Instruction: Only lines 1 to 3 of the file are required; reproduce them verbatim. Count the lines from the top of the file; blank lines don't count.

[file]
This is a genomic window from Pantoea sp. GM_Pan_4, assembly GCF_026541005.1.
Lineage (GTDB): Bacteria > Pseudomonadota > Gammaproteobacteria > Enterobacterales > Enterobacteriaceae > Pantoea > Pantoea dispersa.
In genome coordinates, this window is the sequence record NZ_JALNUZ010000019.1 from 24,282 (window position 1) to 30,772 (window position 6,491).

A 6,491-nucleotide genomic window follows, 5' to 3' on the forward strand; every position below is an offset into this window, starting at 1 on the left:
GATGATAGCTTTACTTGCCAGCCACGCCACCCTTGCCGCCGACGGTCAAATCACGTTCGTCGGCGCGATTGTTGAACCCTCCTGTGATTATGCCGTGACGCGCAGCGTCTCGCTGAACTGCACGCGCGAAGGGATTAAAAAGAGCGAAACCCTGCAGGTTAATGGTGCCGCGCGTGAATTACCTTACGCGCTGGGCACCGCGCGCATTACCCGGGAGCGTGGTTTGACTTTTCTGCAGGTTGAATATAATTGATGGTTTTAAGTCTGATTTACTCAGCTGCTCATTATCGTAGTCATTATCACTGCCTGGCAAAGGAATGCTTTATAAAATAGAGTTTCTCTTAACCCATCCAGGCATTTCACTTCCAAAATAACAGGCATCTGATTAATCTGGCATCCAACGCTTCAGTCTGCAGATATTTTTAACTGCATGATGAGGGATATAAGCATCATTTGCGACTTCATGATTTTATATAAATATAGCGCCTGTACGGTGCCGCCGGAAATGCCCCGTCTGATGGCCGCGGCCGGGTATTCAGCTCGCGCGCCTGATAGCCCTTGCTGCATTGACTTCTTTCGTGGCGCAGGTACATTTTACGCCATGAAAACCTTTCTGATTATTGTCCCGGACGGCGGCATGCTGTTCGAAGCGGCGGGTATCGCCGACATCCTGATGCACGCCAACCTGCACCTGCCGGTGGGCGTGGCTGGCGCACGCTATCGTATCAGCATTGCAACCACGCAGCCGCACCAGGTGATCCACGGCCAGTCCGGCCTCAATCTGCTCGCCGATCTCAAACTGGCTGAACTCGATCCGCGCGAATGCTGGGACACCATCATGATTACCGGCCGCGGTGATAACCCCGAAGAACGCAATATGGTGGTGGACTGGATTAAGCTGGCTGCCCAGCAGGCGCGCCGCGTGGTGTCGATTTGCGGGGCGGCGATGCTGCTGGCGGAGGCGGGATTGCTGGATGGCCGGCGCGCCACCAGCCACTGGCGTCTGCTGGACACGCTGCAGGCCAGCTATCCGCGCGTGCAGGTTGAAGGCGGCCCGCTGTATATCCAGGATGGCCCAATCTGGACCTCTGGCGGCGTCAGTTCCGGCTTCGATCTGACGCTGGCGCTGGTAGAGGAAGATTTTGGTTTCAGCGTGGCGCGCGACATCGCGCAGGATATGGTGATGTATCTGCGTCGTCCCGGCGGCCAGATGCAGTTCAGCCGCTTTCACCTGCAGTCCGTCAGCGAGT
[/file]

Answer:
This is a genomic window from Pantoea sp. GM_Pan_4, assembly GCF_026541005.1.
Lineage (GTDB): Bacteria > Pseudomonadota > Gammaproteobacteria > Enterobacterales > Enterobacteriaceae > Pantoea > Pantoea dispersa.
In genome coordinates, this window is the sequence record NZ_JALNUZ010000019.1 from 24,282 (window position 1) to 30,772 (window position 6,491).